Background Nuclear transport is central to eukaryotic cell processes such as signal transduction and differentiation, where changes in transcription within the nucleus are mediated by transcription factors which gain access to the nucleus through cellular transporters called importins (IMPs). IMPs are also critical in oncogenesis, whereby their misregulation can cause mislocalisation of transcription factors. Finally, nuclear transport is critical in viral infection, where viruses utilise or disrupt mechanisms of the infected host cell to ensure the precise subcellular localisation of critical viral proteins, as well as to mislocalise host proteins, resulting in increased virus replication and inhibition of host anti-viral responses. We focus on viruses of medical significance (Dengue, HIV etc.) and cancer as model systems to study the importance of nuclear transport during infection and tumorigenesis. The results will identify new targets for therapeutic intervention and help develop novel urgently required anti-viral/anti-cancer agents. Project The NS5 gene product from the causative agent of dengue fever, dengue virus (DENV), localises predominantly in the nucleus, even though its function in virus replication is in the cytoplasm. We have shown that NS5’s trafficking into and out of the nucleus is essential to virus replication, and that inhibitors of NS5 nuclear accumulation can block DENV infection. This project examines interactions of NS5 with host-cell proteins within the nucleus and their importance to infection, as well as developing small molecule inhibitors of NS5 nuclear import to stop DENV infection.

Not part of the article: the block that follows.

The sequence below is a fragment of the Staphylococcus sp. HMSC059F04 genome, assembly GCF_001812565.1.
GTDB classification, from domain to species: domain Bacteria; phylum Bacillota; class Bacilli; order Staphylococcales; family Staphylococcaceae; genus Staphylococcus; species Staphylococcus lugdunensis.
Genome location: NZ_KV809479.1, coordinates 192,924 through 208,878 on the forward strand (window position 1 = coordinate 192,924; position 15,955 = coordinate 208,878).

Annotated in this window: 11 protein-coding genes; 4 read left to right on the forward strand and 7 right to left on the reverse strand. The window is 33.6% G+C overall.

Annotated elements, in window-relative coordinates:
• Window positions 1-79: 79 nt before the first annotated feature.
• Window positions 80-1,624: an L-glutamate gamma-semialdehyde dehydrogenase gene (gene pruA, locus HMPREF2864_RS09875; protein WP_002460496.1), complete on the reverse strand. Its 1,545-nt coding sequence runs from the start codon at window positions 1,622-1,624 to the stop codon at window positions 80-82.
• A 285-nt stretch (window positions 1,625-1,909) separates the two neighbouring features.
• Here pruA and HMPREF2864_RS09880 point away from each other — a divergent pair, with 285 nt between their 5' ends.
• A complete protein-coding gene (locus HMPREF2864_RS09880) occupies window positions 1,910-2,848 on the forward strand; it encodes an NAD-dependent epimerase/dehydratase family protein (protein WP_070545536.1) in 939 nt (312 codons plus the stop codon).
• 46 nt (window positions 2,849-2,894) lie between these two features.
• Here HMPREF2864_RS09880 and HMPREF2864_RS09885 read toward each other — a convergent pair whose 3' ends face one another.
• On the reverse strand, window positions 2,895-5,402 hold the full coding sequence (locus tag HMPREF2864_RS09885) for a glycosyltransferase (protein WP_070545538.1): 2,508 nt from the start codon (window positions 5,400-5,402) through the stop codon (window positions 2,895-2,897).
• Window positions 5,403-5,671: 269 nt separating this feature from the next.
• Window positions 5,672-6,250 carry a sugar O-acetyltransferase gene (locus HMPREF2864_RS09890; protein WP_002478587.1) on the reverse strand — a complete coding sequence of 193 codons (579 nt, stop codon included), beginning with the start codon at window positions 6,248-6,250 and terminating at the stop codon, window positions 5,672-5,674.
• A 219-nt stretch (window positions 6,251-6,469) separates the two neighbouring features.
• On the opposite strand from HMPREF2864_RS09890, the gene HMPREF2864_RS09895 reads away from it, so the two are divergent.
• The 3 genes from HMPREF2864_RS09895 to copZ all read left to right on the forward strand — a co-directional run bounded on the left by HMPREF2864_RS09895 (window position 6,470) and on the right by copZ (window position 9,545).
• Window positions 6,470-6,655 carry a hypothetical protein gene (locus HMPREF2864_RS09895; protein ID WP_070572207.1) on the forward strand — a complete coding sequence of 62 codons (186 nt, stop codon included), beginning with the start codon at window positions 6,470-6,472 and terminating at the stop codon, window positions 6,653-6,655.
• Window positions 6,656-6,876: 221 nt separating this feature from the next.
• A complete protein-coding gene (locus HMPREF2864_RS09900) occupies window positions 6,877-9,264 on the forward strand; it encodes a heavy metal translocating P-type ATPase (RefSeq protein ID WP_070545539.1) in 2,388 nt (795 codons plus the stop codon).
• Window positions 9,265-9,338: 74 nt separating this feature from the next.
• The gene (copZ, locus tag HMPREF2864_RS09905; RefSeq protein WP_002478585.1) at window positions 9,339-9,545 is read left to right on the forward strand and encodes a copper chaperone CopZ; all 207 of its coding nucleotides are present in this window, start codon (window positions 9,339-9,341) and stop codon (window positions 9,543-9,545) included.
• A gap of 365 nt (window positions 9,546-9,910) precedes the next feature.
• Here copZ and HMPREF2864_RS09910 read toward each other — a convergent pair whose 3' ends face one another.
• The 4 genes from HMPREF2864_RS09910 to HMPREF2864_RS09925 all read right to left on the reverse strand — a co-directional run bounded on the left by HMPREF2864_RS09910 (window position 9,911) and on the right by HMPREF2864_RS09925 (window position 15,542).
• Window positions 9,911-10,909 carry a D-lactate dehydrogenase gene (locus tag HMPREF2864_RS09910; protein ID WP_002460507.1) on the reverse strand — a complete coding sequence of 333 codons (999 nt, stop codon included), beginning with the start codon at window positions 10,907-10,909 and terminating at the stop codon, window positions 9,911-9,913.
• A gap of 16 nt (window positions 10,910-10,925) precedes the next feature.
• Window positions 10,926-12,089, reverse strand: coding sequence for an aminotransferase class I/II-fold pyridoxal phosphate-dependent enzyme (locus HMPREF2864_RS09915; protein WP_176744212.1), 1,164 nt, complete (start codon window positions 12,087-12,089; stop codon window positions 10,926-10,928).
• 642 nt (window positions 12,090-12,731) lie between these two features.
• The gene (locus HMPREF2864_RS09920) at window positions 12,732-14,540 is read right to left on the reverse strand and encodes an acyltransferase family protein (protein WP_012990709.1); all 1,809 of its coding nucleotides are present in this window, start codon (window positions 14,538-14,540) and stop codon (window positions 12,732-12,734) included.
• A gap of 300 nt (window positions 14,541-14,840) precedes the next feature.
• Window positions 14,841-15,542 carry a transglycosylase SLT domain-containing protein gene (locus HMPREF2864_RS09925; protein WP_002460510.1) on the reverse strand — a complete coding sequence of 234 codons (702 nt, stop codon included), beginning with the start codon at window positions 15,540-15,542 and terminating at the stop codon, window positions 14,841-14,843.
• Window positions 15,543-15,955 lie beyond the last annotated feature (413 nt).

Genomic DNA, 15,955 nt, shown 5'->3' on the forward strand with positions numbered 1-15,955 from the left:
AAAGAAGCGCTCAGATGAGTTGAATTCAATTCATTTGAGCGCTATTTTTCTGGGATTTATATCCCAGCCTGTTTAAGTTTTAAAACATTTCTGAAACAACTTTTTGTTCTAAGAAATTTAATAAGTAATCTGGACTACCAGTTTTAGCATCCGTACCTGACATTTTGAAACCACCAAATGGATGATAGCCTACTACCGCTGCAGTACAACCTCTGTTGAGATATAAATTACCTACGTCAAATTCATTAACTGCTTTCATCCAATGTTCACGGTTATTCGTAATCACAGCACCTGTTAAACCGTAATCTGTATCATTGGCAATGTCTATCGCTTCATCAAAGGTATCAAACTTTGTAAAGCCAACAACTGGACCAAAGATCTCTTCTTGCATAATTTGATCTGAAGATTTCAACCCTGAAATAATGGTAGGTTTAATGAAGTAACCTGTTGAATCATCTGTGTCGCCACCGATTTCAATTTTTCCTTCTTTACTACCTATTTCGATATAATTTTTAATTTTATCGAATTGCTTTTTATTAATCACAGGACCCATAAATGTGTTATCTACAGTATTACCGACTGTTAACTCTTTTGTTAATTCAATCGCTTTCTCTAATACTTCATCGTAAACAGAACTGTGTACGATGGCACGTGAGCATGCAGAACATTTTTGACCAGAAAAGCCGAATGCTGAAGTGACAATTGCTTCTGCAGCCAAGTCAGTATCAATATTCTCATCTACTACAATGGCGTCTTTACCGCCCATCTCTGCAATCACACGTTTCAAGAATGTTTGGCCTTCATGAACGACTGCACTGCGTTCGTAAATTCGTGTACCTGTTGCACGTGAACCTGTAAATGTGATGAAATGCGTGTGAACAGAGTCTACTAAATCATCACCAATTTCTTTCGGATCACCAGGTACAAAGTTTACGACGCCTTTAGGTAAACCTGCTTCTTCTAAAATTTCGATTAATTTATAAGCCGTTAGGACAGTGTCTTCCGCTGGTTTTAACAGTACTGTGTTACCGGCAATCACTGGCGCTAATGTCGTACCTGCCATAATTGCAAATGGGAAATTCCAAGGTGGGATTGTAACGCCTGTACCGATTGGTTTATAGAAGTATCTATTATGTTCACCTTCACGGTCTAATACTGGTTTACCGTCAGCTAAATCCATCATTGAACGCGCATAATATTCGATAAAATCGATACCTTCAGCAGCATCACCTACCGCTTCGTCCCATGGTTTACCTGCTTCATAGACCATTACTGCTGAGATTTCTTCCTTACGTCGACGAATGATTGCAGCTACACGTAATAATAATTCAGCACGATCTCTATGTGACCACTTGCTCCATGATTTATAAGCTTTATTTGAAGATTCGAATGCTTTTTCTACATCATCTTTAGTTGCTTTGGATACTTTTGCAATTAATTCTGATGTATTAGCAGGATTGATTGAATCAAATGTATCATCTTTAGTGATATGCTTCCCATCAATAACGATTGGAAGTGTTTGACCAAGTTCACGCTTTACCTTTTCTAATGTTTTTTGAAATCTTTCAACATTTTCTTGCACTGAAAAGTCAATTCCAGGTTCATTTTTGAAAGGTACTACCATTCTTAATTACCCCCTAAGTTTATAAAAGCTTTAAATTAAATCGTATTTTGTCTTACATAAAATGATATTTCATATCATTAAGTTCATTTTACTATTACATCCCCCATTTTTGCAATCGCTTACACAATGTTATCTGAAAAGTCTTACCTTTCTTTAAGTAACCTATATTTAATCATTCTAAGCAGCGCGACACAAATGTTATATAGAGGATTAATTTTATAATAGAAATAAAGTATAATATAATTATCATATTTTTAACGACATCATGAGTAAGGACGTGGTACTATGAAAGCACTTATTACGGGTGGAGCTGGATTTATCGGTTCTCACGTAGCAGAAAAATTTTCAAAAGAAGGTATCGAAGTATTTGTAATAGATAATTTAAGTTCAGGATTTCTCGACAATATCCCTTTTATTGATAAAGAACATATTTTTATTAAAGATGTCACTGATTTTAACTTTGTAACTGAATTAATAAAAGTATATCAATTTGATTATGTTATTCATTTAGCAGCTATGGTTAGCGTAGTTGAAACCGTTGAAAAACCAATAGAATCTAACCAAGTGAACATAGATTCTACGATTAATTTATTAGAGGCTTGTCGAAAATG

Dengue, Viral Disease, Nuclear Transport, Antiviral agents, Biochemistry and Molecular Biology
Biomedicine Discovery Institute (School of Biomedical Sciences) » Biochemistry and Molecular Biology
Top-up scholarship funding available
Biomedicine Discovery Institute